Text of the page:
With that I'd just like to let the committee know - of course this is the first time we've done this with the full committee - but what we have done in the past, in the in camera meetings of the agenda setting, has been to go from one caucus to the other, allowing somebody from that caucus to put one of the items on your list forward for discussion and for a vote, in fact, of whether or not there is support to bring that particular witness, or witnesses from that particular area, here to this committee.
I think we'll follow that because when we met with just three members it was possible to look for overlaps a little bit more but I think in order to expedite it today we'll allow each caucus to go around and put one item on the agenda and we can move from there. So in keeping with our normal order in the committee, I'd like to begin with the Liberal caucus and ask Mr. Colwell if he'd like to propose one. I'd also like to make sure that the committee members all have the lists in front of them so you'll know where this comes from. Okay, Mr. Colwell.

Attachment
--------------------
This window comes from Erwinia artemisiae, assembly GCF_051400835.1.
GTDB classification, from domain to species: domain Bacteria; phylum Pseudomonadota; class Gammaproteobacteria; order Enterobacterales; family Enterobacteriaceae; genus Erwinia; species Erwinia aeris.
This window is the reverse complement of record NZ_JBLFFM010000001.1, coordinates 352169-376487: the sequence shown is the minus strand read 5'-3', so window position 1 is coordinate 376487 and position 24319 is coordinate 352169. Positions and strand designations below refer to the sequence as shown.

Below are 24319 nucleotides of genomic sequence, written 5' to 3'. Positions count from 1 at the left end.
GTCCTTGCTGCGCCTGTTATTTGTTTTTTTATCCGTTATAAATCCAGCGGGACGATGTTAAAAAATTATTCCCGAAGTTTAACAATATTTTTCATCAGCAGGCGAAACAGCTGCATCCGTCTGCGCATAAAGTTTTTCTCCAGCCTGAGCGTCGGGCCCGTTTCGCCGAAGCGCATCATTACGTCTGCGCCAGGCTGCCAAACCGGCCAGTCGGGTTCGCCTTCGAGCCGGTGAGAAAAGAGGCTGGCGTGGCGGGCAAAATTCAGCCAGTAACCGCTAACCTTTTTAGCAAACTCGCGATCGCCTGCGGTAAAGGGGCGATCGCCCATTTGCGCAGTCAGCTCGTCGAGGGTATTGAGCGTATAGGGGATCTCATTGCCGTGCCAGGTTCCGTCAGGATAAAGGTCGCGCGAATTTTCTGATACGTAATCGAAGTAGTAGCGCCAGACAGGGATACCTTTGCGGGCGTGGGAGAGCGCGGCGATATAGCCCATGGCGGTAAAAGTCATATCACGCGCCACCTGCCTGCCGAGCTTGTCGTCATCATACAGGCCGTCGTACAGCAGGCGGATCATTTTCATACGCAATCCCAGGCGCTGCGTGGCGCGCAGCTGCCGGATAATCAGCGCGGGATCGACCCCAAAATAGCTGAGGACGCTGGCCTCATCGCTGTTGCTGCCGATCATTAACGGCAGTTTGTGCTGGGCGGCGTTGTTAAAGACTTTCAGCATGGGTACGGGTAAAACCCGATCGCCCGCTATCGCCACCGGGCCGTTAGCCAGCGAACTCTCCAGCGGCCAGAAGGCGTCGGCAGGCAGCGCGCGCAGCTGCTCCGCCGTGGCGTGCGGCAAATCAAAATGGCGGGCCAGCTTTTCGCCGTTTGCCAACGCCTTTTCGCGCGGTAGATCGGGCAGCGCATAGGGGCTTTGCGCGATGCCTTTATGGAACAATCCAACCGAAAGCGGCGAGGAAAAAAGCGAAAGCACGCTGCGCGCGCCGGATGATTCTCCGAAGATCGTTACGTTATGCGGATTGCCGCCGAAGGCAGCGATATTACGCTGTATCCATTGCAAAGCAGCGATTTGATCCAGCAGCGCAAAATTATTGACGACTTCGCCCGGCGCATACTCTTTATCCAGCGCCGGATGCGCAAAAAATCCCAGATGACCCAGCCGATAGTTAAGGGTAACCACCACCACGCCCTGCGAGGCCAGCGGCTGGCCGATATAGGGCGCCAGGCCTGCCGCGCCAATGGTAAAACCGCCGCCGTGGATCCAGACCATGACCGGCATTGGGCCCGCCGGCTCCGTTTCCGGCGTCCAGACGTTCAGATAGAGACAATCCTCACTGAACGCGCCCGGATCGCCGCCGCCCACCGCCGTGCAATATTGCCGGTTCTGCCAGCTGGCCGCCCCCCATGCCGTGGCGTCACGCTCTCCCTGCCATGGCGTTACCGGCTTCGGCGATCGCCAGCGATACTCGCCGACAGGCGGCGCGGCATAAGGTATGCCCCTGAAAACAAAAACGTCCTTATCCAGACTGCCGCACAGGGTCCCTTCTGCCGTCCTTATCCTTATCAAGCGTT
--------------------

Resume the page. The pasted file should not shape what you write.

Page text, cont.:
MR. COLWELL: Yes, I'd like to move the Department of Justice, Maintenance Enforcement Program, as we have on our list, with the Deputy Minister of Justice and Director of Maintenance Enforcement Program to come forward.
MADAM CHAIRMAN: Okay, very good. So that will be our first one on the list. Did you want to have discussion with each one? I'm wondering if Mr. Preyra would like to discuss one or just have them come forward.
MR. PREYRA: I'm sorry, Madam Chairman, we're in a completely new world, I'm not sure how you would like to proceed. We do have a comment on that suggestion but I'm not sure if you want to go around before we do that or how we should address it.
MADAM CHAIRMAN: Well let's put Justice Maintenance Enforcement as one motion then from the Liberal caucus. Progressive Conservative caucus, please. Mr. MacMaster.
MR. MACMASTER: I would like to move that we bring forward the Insurance Bureau of Canada. While they are not a government body, there have been many examples in the past where we've brought in organizations that can give some perspective on decisions that government makes.
MADAM CHAIRMAN: Okay, and the NDP caucus. Mr. Preyra, would you be speaking?
MR. PREYRA: Well we're quite happy to talk about the Service Nova Scotia and Municipal Relations land registry system.